Over recent weeks, several banks that we are aware of have handed to thousands of their FINRA-regulated employees onerous new clawback agreements with the condition that if they do not sign them they will not receive their 2012 bonuses. This only the beginning of the bad news. These new clawback agreements contain provisions that allow the bank to clawback part of an employee's earned and paid cash bonus merely because the employee resigns during the ensuing two or three years. Thus, for example, a bank can clawback part of the 2012 bonus (already paid and taxed in 2013) if the employee leaves during 2015.
Two women sales representatives who were denied promotions by hardware giant Hilti get a renewed opportunity to prove at trial that they were denied promotions because of sex, thanks to a Tenth Circuit decision on Tuesday. Among other evidence in the record: the male manager evaluating one plaintiff allegedly told her that tools "are like guns for men" and using them is "almost like second nature."
The Third Circuit overrules its prior, restrictive case law interpreting the limitations period under Title VII for a claim of hostile work environment, holding that - in light of Nat'l R.R. Passenger Corp. v. Morgan, 536 U.S. 101 (2002) - the employee need not present evidence on the "permanence" of harassing conduct to prove a continuing violation. The panel reverses and remands a claim of sex harassment to be evaluated under the new, more forgiving standard.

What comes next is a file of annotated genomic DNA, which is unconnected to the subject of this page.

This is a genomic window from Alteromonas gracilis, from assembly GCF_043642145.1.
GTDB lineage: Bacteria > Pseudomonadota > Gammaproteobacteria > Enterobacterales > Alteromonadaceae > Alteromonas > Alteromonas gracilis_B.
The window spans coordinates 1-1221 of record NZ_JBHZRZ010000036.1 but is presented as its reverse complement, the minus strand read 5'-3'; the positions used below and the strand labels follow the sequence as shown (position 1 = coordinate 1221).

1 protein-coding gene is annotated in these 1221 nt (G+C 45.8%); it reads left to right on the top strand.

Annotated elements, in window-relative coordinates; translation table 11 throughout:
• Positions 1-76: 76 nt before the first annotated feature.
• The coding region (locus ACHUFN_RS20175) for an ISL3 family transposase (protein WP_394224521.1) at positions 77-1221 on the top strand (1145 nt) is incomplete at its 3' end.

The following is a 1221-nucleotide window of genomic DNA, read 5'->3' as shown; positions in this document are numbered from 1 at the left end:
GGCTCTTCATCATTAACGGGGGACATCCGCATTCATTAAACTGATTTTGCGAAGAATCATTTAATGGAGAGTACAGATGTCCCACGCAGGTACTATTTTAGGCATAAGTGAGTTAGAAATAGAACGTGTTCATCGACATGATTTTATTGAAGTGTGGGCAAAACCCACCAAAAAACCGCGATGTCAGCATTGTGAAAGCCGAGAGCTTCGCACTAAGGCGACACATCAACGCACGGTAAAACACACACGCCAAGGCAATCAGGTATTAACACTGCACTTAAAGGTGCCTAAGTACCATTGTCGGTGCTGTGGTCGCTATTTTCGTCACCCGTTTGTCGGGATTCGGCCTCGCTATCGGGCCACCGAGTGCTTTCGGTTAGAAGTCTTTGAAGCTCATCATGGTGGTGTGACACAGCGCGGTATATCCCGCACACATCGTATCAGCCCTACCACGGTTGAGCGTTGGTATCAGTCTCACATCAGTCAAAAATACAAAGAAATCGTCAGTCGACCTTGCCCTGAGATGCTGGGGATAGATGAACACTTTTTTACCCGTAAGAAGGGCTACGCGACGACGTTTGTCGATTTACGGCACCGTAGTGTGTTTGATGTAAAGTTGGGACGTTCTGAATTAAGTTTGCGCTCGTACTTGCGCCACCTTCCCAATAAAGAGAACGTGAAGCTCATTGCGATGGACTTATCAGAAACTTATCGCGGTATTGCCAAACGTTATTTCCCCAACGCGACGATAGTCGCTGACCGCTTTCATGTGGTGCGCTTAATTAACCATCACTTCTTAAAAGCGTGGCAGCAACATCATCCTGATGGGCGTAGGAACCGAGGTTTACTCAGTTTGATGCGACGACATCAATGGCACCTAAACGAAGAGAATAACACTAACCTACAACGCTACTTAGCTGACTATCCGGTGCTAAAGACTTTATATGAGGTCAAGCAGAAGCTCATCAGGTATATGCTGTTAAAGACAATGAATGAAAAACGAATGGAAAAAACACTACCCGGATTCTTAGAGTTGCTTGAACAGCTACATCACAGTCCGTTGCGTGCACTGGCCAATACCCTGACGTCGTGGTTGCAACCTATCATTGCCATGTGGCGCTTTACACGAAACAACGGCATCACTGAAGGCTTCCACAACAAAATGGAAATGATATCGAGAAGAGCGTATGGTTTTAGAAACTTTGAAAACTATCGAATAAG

Here's a case that might make even stalwart advocates of civil rights re-examine their prejudices. The Sixth Circuit reverses summary judgment in case claiming that a village violated its duties under the ADA and Rehabilitation Act when it rejected a candidate for a lifeguard position on the ground that he is deaf. The panel finds that it will be up to a jury to determine whether the candidate could have performed the essential duties of lifesaving with accommodations. It turns out that there is a long and distinguished history of deaf lifeguards in the US.
Between the holidays, the Second Circuit published a decision that might serve as a warning to employees to keep abreast of their companies' data-use policies. Depending on the jurisdiction, violation of company policies may also violate state law that protect data privacy - and such violations can get you in trouble, even remotely. The court holds that the U.S. District Court for the District of Connecticut had long-arm jurisdiction over the plaintiff's former employee in Canada, because she e-mailed herself data from servers located in Waterbury, Connecticut.